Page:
As a working dog, the Airedale enjoys accomplishing tasks. Positive reinforcement works best when training this canine. A fun attitude and a lot of praises will yield great results. It can be a good family pet especially if trained appropriately. However, large ones with high activity level can be too difficult for younger and smaller kids.

Start training your Airedale when it's still young or from the time you bring it home. Regardless of its predisposition owing to its breed, each dog is unique. Early training and socialisation are the most prominent factors that will determine how an Airedale will turn out growing up.

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Nutrition and Feeding

A typical serving for an adult Airedale terrier is 1.5–2.5 cups of excellent-quality dry dog food per day. However, this is only a guide. The amount of food depends on several factors such as age, size, build, activity level, and metabolism. A lot of information about breed nutrition can be found online, but remember that your dog’s individuality also matters.

Typical calorie needs of an adult Airedale terrier per day:

  • Senior and less active: up to 1,100 calories daily
  • Typical adult: up to 1,300 calories daily
  • Physically active/working dogs: up to 1,500 calories daily

Enthusiasts of the breed stress out the importance of feeding high-protein foods. They recommend grain-free dry kibbles containing animal meat such as lamb, chicken, beef, and salmon. As an active dog, it needs carbohydrates for energy, which should come from gluten-free sources. Avoid simple carbohydrates that are used as fillers like wheat, corn, and soy.

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Health and Exercise

The average lifespan of an Airedale is between eleven and fourteen years. This breed is generally healthy but prone to some illnesses. It can have allergies, cancer, hip dysplasia, umbilical hernia, hypothyroidism, haemorrhagic gastroenteritis, progressive retinal atrophy (PRA), and Von Willebrand disease.

As a hunter and working dog, the Airedale has high energy and stamina. It needs at least two walks a day or a single walk combined with free time at a fenced yard. It can be a good jogging companion that never seems to get tired.

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Cost of Ownership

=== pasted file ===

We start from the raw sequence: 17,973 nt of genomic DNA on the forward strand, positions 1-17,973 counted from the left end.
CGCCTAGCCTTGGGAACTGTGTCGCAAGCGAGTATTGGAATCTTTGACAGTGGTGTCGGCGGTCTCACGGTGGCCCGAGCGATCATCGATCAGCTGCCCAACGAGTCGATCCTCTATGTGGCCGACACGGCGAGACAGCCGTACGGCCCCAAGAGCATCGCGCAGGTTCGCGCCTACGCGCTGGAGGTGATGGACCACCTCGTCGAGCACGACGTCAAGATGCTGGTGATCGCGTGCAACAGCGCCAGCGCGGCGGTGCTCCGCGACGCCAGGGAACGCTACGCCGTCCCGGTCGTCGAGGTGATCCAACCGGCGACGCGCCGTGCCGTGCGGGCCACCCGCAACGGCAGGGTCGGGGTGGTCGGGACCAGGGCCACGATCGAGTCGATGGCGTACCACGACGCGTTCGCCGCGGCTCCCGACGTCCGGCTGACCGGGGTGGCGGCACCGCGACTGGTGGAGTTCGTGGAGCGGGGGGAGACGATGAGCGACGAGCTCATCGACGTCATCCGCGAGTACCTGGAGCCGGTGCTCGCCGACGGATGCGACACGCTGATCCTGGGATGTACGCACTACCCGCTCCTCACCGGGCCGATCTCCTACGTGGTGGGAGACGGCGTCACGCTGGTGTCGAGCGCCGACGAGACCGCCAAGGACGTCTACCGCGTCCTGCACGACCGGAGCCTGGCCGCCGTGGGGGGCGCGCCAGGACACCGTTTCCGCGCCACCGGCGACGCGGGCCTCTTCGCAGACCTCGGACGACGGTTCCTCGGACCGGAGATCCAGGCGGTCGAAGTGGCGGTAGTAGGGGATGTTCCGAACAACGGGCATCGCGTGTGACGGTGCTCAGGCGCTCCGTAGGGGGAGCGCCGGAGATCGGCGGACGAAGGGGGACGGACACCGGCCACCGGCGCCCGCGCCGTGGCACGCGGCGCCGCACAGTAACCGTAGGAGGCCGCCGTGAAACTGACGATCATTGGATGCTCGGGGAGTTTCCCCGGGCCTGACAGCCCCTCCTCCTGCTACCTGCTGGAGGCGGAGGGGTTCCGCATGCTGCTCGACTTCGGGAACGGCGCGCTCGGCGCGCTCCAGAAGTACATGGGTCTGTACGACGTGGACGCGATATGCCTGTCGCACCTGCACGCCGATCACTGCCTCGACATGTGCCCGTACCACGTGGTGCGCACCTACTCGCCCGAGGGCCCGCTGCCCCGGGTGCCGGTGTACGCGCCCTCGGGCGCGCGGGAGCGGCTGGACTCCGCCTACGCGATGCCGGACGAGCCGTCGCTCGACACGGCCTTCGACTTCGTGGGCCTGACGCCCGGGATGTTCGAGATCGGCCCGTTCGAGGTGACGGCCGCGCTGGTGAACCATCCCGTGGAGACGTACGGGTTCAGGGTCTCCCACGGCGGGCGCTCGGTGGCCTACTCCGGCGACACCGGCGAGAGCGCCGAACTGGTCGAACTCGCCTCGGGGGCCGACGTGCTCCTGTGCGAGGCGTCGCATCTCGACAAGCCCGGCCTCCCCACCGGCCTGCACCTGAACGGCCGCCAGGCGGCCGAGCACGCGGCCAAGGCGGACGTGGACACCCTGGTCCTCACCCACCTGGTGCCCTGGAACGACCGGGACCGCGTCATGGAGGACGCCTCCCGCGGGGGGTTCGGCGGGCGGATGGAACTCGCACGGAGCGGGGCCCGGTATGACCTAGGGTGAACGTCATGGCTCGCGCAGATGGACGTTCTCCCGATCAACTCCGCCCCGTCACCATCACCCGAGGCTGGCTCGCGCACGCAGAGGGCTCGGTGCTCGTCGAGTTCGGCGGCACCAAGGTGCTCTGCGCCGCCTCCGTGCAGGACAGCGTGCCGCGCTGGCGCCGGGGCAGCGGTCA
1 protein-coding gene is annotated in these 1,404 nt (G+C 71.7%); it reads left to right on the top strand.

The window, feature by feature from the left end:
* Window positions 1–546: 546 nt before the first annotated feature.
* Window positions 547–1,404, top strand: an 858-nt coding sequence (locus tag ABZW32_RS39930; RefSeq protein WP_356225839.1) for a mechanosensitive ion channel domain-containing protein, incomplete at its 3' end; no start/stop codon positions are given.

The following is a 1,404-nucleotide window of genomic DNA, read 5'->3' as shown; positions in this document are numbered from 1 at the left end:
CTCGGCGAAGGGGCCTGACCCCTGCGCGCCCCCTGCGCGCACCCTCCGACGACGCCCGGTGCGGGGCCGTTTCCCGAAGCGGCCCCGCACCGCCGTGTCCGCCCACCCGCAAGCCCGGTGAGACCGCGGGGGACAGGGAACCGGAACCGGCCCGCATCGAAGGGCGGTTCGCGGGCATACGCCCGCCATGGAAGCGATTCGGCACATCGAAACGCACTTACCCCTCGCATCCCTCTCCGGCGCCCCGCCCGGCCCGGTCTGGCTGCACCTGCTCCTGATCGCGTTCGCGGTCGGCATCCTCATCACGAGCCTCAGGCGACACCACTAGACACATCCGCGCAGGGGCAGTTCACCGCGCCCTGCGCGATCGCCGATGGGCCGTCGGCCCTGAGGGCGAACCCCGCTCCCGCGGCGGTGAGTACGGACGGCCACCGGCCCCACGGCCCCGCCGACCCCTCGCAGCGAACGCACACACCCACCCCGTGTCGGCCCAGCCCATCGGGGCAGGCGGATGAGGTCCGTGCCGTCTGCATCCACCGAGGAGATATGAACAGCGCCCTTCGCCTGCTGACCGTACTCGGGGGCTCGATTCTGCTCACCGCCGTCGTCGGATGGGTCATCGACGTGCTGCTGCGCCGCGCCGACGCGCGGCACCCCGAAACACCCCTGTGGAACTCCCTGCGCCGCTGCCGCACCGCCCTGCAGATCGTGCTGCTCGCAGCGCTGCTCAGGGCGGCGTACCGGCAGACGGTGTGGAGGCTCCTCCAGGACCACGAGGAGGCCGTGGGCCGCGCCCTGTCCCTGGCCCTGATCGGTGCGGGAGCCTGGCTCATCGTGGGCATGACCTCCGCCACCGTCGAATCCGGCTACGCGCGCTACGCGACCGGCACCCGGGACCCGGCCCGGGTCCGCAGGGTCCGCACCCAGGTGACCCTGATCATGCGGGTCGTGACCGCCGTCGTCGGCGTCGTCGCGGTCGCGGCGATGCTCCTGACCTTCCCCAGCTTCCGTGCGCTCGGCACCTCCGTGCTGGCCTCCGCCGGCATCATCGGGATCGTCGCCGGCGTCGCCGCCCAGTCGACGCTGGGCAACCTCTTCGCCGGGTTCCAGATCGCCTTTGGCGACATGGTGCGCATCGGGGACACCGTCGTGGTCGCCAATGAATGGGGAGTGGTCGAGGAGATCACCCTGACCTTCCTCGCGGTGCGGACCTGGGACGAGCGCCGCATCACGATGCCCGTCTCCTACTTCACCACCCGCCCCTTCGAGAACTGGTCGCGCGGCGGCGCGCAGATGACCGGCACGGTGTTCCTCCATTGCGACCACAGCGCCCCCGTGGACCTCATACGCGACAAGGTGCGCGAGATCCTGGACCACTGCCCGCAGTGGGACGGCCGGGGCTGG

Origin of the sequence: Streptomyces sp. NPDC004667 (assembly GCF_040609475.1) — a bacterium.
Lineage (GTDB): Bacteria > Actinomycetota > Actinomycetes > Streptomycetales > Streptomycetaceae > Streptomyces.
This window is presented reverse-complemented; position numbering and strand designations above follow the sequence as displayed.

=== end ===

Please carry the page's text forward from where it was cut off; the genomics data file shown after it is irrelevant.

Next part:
An Airedale Terrier costs between £350 and £1000. Expect to pay more for a well-bred pedigree puppy registered with The Kennel Club. Expenses on food, treats, toys, leashes, collars, beds, and other dog supplies are estimated at £200 per month. If you factor in healthcare and veterinary costs, including vaccinations, boosters, expect a yearly expense of more than £1,000.

If you don’t want to incur unexpected costs due to health issues, then it is best to get pet insurance. On average, the basic coverage will cost you £23 a month whilst a lifetime policy will set you back £50 a month.

In total, you will need around £60 - £100 a month to care for an Airedale Terrier. This number does not include major veterinary bills for treatments or procedures that are not covered by insurance.

Airedale Terrier Breed Highlights

  • The Airedale is best for experienced dog owners because this breed needs a firm hand.
  • He is an extremely intelligent dog and learns quickly with proper training and guidance.
  • The Airedale is good around children of all ages as long as they are supervised.
  • He has a natural inclination to dig holes and chase small animals, but it can be curbed if trained appropriately, especially with positive reinforcement.
  • As the Airedale is a high-energy dog, he needs plenty of exercise.
Airedale Terrier

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The information, including measurements, prices and other estimates, on this page is provided for general reference purposes only.